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This book sets out to explore what the United States could learn about public policy from European countries and examines rules relating to issues of work-family balance, labor-market regulations, climate change policy, urban transport, election law, pensions, and immigration.
Last Friday, EU leaders voted to nominate Jean-Claude Juncker as the next president of the European Commission. Juncker’s nomination constituted a major victory for the European Parliament and a humiliating defeat for British Prime Minister David Cameron.
A major battle is brewing that will pit the European Parliament against German Chancellor Angela Merkel and her colleagues in Europe’s national capitals. The winner of that fight will earn the right to shape the EU political system for years to come.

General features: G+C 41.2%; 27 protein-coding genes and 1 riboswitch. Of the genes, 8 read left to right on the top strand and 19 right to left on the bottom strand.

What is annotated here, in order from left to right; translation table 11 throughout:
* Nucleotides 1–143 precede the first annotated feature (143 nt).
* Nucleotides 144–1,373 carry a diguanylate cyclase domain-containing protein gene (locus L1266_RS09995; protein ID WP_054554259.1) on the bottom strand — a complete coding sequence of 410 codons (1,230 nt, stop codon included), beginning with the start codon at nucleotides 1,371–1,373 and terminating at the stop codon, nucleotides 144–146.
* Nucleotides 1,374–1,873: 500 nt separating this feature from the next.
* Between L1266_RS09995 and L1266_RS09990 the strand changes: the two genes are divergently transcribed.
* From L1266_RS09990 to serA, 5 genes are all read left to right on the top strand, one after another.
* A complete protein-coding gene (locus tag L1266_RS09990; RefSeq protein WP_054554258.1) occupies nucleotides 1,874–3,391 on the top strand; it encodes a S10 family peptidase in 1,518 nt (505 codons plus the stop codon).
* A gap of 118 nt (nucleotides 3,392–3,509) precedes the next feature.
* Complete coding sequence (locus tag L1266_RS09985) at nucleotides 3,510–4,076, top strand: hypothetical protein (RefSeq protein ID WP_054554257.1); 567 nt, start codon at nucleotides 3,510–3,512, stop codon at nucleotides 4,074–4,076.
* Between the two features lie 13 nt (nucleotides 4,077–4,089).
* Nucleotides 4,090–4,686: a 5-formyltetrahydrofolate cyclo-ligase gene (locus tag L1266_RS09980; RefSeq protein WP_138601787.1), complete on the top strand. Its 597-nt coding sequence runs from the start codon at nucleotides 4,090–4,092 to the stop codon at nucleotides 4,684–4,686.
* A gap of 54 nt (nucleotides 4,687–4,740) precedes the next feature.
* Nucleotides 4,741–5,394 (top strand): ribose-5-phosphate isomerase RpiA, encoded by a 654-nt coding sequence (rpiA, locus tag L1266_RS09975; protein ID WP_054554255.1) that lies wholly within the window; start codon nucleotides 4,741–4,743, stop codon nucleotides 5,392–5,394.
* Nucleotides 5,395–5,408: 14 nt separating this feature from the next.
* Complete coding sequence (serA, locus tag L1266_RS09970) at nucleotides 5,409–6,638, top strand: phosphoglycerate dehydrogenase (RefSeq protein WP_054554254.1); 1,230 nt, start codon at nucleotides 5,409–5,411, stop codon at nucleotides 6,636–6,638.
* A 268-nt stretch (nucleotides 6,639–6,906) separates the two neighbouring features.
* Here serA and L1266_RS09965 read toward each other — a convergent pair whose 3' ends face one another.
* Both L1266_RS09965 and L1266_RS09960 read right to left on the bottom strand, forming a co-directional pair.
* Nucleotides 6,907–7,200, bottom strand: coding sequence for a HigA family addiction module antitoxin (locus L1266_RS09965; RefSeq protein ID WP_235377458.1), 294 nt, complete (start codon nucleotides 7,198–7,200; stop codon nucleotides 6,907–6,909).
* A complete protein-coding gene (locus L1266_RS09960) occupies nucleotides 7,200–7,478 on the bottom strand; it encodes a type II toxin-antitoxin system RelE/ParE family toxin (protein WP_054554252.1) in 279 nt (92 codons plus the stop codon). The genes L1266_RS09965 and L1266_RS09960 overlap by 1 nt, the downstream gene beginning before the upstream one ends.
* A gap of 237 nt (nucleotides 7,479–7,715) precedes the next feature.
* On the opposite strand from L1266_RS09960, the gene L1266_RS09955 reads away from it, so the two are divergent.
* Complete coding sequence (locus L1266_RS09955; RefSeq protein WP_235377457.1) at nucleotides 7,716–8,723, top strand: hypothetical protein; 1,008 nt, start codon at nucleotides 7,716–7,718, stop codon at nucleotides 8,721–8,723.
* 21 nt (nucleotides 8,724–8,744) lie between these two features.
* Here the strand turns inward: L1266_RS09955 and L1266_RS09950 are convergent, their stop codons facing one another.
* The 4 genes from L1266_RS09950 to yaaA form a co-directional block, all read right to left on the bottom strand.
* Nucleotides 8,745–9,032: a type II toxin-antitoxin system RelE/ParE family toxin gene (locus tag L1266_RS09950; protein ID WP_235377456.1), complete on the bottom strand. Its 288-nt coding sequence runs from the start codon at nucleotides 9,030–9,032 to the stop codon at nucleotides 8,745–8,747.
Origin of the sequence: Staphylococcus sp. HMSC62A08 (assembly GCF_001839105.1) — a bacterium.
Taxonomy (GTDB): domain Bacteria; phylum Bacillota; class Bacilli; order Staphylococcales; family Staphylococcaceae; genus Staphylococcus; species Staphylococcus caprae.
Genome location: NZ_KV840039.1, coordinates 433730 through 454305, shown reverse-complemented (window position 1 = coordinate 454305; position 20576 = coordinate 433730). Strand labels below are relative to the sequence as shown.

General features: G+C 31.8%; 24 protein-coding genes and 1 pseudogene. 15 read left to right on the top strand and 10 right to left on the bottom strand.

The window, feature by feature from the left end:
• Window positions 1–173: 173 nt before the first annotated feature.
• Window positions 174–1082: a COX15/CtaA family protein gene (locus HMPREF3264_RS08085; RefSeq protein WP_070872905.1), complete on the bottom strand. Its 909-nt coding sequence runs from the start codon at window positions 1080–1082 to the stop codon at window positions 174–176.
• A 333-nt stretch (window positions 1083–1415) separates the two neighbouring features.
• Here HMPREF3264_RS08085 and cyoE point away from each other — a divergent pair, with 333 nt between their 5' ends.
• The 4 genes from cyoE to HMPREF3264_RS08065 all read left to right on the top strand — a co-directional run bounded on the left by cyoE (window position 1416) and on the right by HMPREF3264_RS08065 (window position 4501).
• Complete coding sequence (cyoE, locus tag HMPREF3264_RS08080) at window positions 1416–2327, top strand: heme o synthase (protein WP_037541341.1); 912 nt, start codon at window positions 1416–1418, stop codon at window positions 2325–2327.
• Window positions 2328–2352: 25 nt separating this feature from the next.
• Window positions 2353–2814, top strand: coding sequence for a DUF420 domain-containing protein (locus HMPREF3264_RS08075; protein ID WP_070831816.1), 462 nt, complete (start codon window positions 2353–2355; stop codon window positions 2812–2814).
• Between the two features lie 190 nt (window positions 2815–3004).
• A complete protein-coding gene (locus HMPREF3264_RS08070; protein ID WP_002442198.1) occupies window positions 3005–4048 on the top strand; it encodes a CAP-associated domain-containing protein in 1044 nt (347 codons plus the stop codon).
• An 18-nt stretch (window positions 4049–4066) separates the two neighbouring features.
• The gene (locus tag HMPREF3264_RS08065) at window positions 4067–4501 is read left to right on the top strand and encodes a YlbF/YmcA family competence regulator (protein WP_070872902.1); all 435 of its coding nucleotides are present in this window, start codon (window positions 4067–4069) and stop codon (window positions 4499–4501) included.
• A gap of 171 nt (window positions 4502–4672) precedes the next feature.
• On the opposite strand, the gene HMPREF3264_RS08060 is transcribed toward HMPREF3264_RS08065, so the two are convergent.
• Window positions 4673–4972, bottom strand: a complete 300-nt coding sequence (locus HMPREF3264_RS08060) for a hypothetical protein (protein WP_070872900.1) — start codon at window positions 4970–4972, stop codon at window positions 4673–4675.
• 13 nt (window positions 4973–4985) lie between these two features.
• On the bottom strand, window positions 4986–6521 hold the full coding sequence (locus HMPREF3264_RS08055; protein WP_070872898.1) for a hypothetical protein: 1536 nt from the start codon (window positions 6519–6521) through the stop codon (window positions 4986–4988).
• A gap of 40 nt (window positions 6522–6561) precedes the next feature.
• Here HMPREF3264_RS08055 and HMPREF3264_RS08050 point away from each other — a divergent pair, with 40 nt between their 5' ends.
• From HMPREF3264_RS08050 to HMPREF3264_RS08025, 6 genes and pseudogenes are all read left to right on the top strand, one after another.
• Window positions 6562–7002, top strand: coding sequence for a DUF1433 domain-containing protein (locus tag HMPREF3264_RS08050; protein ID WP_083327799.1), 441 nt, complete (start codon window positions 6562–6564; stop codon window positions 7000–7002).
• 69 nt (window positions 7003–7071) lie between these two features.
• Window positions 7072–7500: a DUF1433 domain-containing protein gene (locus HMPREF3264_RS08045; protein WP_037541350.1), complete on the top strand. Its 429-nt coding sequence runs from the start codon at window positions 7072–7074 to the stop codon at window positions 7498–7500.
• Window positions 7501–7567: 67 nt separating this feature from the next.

The collapse of the eurozone no longer seems likely, thanks to its members' decisions to coordinate their fiscal policies more closely. But it is exactly that tighter integration that has made many Euro-skeptic Brits want to opt out of the EU altogether.
The eurozone's troubles -- including the possibility of Greece's exit from the union -- no longer qualify as a crisis. What looks like significant instability is really just the slow-motion settling of the continent's new economic order.
The EU has developed an adversarial rights-based legal system much like the U.S. one. Kelemen, a political scientist, argues that this is not because Europe copied the United States but because the two have faced similar challenges.